HeavenWood wrote: Perseus_I wrote: BruceWayne wrote:
fish52 wrote:Plenty of people don't own cars in Philly. You are certainly right about LA, but that's a pretty odd city. As for the others, who would want to live in those shitholes?
I know one thing; about half of those shitholes have women that are hot as shit. And they aren't feeling guys who have to meet them at the bus stop for a date.
At least in my experience, the number of hot single women in a city is inversely proportional to the prevalence of car culture in the city. With the possible exception of LA. Richmond may have hot women. But how many of them are not either married or engaged?
According to those things Forbes does, the top single cities are always NYC, DC, Chicago, SF, or Austin - all environmentally conscious cities where car culture is frowned upon (though Austin doesn't fit that profile quite as well).
There's no fun driving around trying to date in some sunbelt city full of married and/or pregnant 19-year-olds.
I don't think car culture is "frowned upon" in those cities other than San Francisco, and a lot of people do drive in DC and Chicago. In NYC it's simply inconvenient to have a car.That's why I love Philly. Cars are not at all necessary, but having one is hardly an impediment. In fact, it's a nice luxury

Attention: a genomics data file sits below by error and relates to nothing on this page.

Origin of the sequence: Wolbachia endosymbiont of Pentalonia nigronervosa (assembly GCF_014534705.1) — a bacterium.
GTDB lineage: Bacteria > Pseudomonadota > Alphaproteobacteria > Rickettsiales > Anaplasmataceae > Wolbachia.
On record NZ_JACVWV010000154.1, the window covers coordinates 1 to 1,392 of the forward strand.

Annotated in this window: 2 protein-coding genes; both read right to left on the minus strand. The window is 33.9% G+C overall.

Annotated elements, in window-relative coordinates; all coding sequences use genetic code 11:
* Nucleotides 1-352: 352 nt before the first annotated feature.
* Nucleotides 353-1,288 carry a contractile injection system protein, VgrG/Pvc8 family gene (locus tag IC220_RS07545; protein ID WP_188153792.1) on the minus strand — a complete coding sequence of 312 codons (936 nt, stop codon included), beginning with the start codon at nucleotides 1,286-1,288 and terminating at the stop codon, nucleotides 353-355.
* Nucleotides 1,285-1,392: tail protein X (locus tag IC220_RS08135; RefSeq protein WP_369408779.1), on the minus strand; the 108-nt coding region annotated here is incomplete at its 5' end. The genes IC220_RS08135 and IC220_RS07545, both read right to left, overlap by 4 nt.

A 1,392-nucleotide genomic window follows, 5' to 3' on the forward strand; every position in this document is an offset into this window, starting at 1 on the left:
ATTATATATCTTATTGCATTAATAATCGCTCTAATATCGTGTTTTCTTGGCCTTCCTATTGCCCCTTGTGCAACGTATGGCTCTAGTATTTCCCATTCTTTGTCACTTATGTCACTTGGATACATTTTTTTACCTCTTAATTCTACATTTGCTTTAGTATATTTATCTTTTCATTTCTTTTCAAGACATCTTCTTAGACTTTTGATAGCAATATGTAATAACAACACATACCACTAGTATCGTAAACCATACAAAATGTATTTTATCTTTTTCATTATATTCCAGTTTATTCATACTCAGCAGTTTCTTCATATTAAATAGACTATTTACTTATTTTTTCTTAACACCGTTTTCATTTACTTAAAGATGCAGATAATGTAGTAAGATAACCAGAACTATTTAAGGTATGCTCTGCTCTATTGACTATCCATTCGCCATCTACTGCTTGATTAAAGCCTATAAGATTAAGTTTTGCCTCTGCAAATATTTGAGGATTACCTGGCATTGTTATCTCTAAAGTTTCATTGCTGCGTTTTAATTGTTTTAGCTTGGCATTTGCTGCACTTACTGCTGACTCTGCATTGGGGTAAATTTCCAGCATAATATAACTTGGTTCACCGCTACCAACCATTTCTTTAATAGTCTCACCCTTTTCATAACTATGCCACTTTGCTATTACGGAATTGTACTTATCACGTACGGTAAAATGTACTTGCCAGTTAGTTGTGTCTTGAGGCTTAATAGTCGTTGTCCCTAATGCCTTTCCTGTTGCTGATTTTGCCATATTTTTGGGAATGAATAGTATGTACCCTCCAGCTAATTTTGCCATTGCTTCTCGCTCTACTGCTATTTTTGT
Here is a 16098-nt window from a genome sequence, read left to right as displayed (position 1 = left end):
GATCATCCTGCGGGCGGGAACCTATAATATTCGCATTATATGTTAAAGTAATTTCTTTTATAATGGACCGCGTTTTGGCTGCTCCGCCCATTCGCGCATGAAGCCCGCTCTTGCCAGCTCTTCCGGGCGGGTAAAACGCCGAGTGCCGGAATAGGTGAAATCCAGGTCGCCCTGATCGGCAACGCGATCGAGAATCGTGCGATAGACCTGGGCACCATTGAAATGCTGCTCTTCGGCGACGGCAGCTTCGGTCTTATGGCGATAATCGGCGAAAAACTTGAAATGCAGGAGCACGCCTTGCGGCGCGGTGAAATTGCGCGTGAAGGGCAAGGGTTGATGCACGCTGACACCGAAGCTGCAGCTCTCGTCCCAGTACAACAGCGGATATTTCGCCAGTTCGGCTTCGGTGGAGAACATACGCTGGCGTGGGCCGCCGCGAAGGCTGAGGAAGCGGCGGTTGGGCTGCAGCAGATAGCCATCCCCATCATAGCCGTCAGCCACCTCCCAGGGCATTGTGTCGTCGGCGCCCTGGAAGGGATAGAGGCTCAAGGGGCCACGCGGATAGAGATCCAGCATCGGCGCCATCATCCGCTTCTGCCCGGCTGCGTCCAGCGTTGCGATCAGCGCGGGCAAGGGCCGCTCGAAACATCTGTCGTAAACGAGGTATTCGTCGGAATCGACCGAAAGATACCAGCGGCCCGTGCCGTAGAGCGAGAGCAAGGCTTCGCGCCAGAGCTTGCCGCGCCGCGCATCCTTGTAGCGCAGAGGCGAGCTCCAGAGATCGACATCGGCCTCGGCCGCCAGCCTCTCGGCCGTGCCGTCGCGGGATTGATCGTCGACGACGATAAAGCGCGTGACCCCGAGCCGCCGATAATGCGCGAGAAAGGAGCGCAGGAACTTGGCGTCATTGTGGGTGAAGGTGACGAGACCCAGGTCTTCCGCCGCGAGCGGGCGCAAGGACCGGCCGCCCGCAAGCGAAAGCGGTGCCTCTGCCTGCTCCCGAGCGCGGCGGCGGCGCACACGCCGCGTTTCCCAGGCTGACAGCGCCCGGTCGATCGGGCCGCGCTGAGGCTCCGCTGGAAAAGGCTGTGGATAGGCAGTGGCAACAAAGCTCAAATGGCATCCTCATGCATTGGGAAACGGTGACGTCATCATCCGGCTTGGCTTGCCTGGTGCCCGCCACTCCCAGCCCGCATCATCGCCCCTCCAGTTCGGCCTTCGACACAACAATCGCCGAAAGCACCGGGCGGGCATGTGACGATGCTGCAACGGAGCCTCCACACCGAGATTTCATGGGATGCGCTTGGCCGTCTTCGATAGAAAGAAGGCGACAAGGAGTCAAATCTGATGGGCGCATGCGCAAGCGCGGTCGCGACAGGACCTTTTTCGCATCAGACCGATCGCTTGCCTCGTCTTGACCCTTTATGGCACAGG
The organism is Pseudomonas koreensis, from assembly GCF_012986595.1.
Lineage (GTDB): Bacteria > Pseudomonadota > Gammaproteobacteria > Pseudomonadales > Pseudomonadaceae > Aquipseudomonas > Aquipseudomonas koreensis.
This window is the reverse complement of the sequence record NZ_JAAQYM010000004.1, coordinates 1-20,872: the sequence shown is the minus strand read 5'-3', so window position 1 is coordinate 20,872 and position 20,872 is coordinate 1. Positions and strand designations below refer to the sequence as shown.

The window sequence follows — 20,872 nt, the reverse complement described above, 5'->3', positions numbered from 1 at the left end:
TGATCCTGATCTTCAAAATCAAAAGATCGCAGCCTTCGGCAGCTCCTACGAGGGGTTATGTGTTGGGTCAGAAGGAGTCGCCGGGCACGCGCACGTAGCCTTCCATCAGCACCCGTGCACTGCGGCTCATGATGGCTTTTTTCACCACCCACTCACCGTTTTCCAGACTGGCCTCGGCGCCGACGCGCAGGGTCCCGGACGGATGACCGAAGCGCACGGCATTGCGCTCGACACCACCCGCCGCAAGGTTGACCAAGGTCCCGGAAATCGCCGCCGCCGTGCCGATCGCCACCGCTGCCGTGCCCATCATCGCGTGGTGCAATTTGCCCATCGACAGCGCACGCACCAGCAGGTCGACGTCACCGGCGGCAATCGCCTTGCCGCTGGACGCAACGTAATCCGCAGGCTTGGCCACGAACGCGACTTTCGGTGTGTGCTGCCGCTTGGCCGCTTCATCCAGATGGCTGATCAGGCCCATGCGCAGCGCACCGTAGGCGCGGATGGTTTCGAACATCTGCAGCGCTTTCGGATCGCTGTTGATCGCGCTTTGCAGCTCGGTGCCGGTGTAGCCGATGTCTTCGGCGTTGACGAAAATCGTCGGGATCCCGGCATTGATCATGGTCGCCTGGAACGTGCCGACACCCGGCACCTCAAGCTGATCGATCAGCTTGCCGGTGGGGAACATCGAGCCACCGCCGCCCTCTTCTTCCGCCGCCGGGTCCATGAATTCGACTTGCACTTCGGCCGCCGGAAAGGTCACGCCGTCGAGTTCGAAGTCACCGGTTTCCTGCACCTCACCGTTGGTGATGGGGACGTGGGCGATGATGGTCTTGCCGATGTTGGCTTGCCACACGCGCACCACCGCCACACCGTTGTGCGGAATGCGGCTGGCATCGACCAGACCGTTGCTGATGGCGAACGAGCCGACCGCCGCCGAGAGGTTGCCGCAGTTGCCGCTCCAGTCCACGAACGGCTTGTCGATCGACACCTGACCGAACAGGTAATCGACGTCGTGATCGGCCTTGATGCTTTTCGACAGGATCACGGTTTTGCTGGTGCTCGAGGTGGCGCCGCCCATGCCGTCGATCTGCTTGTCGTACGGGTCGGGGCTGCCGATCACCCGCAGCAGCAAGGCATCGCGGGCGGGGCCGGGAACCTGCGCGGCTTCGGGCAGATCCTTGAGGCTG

I almost went to school in Philly. I would never live there, but I like the sentiment. Why can't a car be a luxury like it is even in super rich northern Europe? They take good freakin' care of their cars there, too, unlike most Americans. That's how it ought to be. If you aren't driving super clean Jaguar or a Mercedes, and just for fun, you shouldn't be driving.
A lot of people in D.C. do not drive. I lived there for 8 months. Even people who have cars frequently do not use them because the traffic is awful. The metro there is awesome, fast, and clean -- and I hear it's gotten even better in the five years since I was there. I am not sure about Chicago. I have only visited, and I didn't like their light rail/subway much.
The point is, environmentally conscious young people do not have to drive in these cities. If you're worried about dating, these types of cities are also superior for dating. Given Dallas' and Houston's high vacancy rates, I think owning a downtown house in either city is not a good investment. In NYC, it absolutely would be. Also, from NYC, you're more likely to get the type of work that will give you good options, including options in TX, if Big Law turns out not to be your thing.
I just perused UT's OCI. It's downright scary how many firms there are in TX that only do litigation. If you do litigation at a parochial firm, you non-law/corporate/in-house options are essentially nil.